• Strong authentication. Advocates believe that identity theft could be reduced if credit grantors were required to make sure that the applicant is the “real” person associated with the credit file. Although this sounds good, it is currently impractical. The prospective grantor of credit has no effective way of verifying the identity of the credit applicant — because (by definition) they have no relationship with this applicant: indeed, they are trying desperately to establish one. Credit grantors are left with the task of verifying the identity of the consumer through a process of data verification — which is the very process that identity thieves are gaming. Credit grantors may try to require better forms of direct identity proof — but this is unrealistic in a world where significant volumes of credit extensions are done simply over the phone or online. A credit grantor might require physical identity documents for applications received at a branch or store, but these documents are trivially easy to forge, and the reviewer is apt to be a clerk with little aptitude for serious identity fraud detection. Not surprisingly, credit grantors are strongly resisting these proposals as simply being costly and ineffective.
  • Closed file. Advocates believe that identity theft would be significantly cut if the consumer that “owns” their own credit file could shut down the file and only open it to prospective credit grantors upon the consumer’s specific request. Again, this sounds good but turns out to be problematic. The credit bureaus today — as holders of the consumer’s credit files — have no effective means to authenticate the consumer as the person to open or shut the credit file. Indeed, because multiple bureaus are involved, access control is even more problematic. And bureaus and banks alike are also worried about the prospect of identity thieves gaining control over credit files in this way.

What all of these preventative measures have in common is a belief that the credit granting infrastructure is fundamentally sound and that minor tweaks on the front end or the back end of the process are all that’s needed to nicely deal with the problem.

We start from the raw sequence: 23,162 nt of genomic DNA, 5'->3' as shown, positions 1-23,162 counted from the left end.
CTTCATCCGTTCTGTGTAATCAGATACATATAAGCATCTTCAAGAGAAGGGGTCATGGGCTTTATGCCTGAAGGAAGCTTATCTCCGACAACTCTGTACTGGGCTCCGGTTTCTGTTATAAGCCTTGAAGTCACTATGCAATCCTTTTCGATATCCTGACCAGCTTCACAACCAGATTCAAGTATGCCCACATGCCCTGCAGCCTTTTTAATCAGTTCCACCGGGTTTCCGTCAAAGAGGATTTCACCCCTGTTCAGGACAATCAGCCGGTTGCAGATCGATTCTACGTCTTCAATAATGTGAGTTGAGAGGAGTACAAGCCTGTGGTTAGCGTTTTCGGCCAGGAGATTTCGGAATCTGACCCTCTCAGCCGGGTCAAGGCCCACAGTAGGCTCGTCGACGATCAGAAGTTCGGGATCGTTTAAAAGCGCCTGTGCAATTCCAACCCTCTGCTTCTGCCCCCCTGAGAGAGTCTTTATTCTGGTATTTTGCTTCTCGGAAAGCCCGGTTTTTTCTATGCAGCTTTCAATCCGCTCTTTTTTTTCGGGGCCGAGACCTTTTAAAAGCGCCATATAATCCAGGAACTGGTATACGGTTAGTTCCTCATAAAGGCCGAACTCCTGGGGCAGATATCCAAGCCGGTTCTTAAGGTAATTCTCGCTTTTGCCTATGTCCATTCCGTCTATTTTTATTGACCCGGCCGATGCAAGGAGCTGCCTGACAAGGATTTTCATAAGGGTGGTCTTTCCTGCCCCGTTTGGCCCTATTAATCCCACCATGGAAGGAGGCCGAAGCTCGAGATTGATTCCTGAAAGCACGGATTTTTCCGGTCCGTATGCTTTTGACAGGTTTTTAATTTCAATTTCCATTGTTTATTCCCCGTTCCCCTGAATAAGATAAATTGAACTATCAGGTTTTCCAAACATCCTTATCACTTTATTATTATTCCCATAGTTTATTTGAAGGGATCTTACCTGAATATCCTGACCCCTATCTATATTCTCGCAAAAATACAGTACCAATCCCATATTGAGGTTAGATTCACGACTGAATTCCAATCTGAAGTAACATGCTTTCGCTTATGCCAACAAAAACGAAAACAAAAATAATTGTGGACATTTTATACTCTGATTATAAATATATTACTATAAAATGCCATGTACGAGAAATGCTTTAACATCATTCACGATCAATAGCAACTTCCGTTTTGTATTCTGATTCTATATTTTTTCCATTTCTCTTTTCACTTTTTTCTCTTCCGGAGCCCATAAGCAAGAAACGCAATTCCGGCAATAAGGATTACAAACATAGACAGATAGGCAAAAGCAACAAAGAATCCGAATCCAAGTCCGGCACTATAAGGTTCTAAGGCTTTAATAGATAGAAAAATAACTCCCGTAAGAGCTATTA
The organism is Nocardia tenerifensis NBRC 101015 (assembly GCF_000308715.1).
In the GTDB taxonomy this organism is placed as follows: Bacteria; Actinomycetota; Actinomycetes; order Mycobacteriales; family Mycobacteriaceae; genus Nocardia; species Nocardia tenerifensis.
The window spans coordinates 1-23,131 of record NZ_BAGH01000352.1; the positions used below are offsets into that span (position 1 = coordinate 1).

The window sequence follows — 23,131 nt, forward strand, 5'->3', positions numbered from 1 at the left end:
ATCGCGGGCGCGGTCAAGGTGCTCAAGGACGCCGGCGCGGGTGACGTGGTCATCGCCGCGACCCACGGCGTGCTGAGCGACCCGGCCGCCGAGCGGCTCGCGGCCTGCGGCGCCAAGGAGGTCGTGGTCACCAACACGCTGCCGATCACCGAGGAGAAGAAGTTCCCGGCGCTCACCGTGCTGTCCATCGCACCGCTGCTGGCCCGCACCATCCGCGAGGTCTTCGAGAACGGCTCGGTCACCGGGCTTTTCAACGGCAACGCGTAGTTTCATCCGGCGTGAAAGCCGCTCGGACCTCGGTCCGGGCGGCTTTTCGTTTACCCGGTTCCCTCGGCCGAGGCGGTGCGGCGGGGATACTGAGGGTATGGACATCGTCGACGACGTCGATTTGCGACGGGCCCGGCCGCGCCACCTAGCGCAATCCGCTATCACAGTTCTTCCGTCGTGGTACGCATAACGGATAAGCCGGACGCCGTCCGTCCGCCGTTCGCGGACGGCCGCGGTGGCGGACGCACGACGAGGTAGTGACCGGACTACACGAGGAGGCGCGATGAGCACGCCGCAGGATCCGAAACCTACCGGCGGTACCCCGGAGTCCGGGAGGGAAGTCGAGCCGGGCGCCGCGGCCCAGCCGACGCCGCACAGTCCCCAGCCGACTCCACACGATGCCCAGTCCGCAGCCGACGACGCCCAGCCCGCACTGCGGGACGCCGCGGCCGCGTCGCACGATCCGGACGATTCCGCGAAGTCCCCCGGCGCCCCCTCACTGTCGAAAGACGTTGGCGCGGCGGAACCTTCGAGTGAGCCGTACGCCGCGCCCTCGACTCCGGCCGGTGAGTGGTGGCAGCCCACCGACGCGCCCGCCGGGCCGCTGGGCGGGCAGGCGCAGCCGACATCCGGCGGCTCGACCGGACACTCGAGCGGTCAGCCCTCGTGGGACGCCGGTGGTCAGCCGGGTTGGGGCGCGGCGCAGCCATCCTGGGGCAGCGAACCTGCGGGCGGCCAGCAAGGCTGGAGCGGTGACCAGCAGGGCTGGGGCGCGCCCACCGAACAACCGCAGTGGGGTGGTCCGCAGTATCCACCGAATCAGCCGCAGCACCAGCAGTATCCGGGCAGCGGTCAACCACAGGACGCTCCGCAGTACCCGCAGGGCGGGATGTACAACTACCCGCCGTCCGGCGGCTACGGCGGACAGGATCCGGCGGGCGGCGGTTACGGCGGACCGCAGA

A Modest Proposal

We think there are over-the-horizon solutions to identity theft that draw on some of these current approaches — and add some additional elements. Here are the additional elements we’ve identified:

  • Use bank authentication to give consumers online access to their credit files.

Today, a significant percentage of Americans have an authenticated, online relationship with their primary transaction bank. Technologies and standards have emerged that would make it simple for that bank to provide identity assurance on behalf of that consumer to a credit bureau (imagine logging into your credit bureau files from your current online banking service).

  • Give consumers online mechanisms to view and correct their own credit files.

Rather than resisting this as a cost, credit bureaus (perhaps sharing with the banks as identity providers) could create additional revenue streams by providing these capabilities to consumers. Consumers, after all, have the highest motivation to see that their credit files are as clean, and as good, as possible. Furthermore, there is abundance evidence from multiple industries, including banking, to support the notion that customers develop high degrees of satisfaction with effective self-service. And although changing the systems to permit this would be costly, we suspect that in the long run overall system costs would be reduced with this model.

  • Establish a credit file numbering system to uniquely identify the right file.

The common numbering system would be controlled by banks and used by credit bureaus. But here’s the twist: This number would not be a secret — so that the consumer feels free to tell any enterprise they do business with “this is my common credit file number.”

  • Move towards “lockable” credit files controlled by consumers.

Let the “closed file” provisions described above be implemented over time — but give consumers, who are increasingly online, an easy, fast and effective ways to control the dissemination of their credit records — while at the same time being authenticated by the institutions who best support consumers in doing this.

  • Give consumers the option to select a preferred credit bureau.

Longer term, the credit file system may need to change so that the credit bureaus compete for the right to hold a given consumer’s credit file, rather than having each file held at multiple bureaus. In a more consumer-centric world, this would make sense, allowing the consumer a single point of monitoring of their credit information. Obviously, this would turn the current business model of the credit bureaus upside down — but may result over time in a healthier credit infrastructure overall.